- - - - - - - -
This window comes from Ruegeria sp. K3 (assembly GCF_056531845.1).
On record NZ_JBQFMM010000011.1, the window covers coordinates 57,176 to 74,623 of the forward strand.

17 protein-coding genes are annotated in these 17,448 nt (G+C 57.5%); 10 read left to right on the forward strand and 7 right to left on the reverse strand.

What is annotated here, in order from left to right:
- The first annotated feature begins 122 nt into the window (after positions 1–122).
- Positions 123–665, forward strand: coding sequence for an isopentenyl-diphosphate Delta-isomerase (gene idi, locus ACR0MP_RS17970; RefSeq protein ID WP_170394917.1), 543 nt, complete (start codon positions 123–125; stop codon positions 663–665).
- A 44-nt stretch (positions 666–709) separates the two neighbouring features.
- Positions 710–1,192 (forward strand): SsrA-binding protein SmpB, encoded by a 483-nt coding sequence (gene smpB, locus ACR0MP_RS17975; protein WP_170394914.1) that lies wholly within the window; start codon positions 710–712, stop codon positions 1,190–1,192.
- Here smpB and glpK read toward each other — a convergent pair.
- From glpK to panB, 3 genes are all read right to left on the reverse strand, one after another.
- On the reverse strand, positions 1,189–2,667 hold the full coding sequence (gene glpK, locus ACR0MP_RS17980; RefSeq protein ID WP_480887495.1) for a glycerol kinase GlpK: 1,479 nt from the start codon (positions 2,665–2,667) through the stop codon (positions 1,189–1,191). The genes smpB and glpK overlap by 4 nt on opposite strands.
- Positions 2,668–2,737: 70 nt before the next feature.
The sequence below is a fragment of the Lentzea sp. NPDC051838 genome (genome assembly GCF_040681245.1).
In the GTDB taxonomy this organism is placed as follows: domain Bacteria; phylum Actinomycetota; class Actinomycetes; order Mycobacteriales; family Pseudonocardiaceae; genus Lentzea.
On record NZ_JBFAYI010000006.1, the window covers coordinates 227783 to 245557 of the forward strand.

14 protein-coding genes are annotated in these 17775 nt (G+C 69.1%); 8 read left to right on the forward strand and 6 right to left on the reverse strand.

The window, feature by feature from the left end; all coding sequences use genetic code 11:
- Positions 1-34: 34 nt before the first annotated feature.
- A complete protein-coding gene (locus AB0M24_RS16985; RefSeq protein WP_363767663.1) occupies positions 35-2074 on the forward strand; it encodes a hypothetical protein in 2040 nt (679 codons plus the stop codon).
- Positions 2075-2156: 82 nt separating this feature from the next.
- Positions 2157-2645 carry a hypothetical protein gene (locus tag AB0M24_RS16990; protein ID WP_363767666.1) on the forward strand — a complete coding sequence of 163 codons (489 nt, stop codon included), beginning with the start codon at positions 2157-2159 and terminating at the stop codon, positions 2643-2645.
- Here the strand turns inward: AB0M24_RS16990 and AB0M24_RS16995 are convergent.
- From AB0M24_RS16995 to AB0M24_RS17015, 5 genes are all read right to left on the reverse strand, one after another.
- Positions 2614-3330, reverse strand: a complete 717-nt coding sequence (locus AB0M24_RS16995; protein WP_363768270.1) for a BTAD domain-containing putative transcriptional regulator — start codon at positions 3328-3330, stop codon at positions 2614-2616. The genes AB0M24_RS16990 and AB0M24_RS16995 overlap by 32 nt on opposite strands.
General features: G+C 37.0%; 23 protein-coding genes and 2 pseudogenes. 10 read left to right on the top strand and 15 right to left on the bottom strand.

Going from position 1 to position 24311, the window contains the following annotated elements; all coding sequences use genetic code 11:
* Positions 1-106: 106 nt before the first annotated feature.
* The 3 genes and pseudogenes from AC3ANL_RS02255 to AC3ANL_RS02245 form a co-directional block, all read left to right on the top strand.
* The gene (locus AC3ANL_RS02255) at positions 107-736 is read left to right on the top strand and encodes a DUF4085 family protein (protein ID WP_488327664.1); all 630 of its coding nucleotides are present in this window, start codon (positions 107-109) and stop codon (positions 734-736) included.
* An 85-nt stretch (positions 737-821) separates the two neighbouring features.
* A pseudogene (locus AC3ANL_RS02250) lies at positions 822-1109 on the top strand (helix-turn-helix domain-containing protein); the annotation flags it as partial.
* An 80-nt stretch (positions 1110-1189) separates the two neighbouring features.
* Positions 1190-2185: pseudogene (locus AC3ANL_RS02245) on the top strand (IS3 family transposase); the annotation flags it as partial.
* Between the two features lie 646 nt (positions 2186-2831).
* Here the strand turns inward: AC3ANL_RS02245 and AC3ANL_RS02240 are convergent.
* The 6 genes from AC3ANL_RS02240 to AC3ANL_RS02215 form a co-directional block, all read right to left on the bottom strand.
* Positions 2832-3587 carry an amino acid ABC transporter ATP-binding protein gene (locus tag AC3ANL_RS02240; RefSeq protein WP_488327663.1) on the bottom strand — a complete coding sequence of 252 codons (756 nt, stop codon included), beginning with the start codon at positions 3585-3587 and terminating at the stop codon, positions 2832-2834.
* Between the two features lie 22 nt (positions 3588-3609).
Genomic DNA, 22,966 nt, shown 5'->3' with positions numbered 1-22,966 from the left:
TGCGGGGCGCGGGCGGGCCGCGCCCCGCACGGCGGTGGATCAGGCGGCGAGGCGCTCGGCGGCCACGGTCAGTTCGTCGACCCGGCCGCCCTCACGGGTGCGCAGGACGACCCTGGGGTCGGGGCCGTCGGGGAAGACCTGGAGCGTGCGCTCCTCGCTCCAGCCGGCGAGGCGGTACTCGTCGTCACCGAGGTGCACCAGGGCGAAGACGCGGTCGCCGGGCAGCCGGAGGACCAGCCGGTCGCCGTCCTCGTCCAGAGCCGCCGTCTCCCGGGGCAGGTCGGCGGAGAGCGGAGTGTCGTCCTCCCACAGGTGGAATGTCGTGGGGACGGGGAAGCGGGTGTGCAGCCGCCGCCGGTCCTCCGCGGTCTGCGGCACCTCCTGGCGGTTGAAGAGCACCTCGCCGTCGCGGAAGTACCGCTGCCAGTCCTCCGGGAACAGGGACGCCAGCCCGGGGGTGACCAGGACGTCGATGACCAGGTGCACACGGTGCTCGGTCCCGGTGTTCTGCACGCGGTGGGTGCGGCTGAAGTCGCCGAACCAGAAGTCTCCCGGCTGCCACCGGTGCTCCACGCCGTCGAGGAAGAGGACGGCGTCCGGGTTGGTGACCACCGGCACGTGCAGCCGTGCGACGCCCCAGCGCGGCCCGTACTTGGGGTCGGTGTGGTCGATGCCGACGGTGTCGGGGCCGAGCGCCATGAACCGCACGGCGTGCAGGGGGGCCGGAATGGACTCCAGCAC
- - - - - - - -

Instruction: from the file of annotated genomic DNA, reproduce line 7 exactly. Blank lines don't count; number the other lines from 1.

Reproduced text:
- A 44-nt stretch (positions 666–709) separates the two neighbouring features.